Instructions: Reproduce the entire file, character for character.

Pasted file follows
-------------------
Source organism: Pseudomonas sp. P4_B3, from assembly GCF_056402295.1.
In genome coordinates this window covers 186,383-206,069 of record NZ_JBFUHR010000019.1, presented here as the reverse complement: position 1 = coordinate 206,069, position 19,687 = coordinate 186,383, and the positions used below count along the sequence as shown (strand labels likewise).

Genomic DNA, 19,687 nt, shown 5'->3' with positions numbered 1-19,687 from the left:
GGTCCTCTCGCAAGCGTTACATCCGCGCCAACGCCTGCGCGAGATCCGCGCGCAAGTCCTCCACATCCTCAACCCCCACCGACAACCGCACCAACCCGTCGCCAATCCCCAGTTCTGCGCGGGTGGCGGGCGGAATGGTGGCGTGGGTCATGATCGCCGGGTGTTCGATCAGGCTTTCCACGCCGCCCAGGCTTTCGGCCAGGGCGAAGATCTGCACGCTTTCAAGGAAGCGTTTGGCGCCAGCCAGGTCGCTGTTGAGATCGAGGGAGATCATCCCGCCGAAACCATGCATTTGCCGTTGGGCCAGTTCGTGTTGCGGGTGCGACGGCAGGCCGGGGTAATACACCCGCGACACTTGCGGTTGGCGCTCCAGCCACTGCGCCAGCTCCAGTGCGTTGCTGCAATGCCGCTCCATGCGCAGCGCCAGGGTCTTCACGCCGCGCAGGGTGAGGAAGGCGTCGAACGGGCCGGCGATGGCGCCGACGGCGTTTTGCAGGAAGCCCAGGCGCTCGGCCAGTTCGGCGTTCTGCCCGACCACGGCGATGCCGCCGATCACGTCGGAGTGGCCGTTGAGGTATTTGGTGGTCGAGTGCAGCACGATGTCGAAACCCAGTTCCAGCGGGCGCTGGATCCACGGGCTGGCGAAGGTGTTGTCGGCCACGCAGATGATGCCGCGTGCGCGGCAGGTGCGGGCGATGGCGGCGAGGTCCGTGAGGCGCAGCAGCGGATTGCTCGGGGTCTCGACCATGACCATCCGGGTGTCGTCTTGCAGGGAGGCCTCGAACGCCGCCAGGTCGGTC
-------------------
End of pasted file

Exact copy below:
Source organism: Pseudomonas sp. P4_B3, from assembly GCF_056402295.1.
In genome coordinates this window covers 186,383-206,069 of record NZ_JBFUHR010000019.1, presented here as the reverse complement: position 1 = coordinate 206,069, position 19,687 = coordinate 186,383, and the positions used below count along the sequence as shown (strand labels likewise).

Genomic DNA, 19,687 nt, shown 5'->3' with positions numbered 1-19,687 from the left:
GGTCCTCTCGCAAGCGTTACATCCGCGCCAACGCCTGCGCGAGATCCGCGCGCAAGTCCTCCACATCCTCAACCCCCACCGACAACCGCACCAACCCGTCGCCAATCCCCAGTTCTGCGCGGGTGGCGGGCGGAATGGTGGCGTGGGTCATGATCGCCGGGTGTTCGATCAGGCTTTCCACGCCGCCCAGGCTTTCGGCCAGGGCGAAGATCTGCACGCTTTCAAGGAAGCGTTTGGCGCCAGCCAGGTCGCTGTTGAGATCGAGGGAGATCATCCCGCCGAAACCATGCATTTGCCGTTGGGCCAGTTCGTGTTGCGGGTGCGACGGCAGGCCGGGGTAATACACCCGCGACACTTGCGGTTGGCGCTCCAGCCACTGCGCCAGCTCCAGTGCGTTGCTGCAATGCCGCTCCATGCGCAGCGCCAGGGTCTTCACGCCGCGCAGGGTGAGGAAGGCGTCGAACGGGCCGGCGATGGCGCCGACGGCGTTTTGCAGGAAGCCCAGGCGCTCGGCCAGTTCGGCGTTCTGCCCGACCACGGCGATGCCGCCGATCACGTCGGAGTGGCCGTTGAGGTATTTGGTGGTCGAGTGCAGCACGATGTCGAAACCCAGTTCCAGCGGGCGCTGGATCCACGGGCTGGCGAAGGTGTTGTCGGCCACGCAGATGATGCCGCGTGCGCGGCAGGTGCGGGCGATGGCGGCGAGGTCCGTGAGGCGCAGCAGCGGATTGCTCGGGGTCTCGACCATGACCATCCGGGTGTCGTCTTGCAGGGAGGCCTCGAACGCCGCCAGGTCGGTC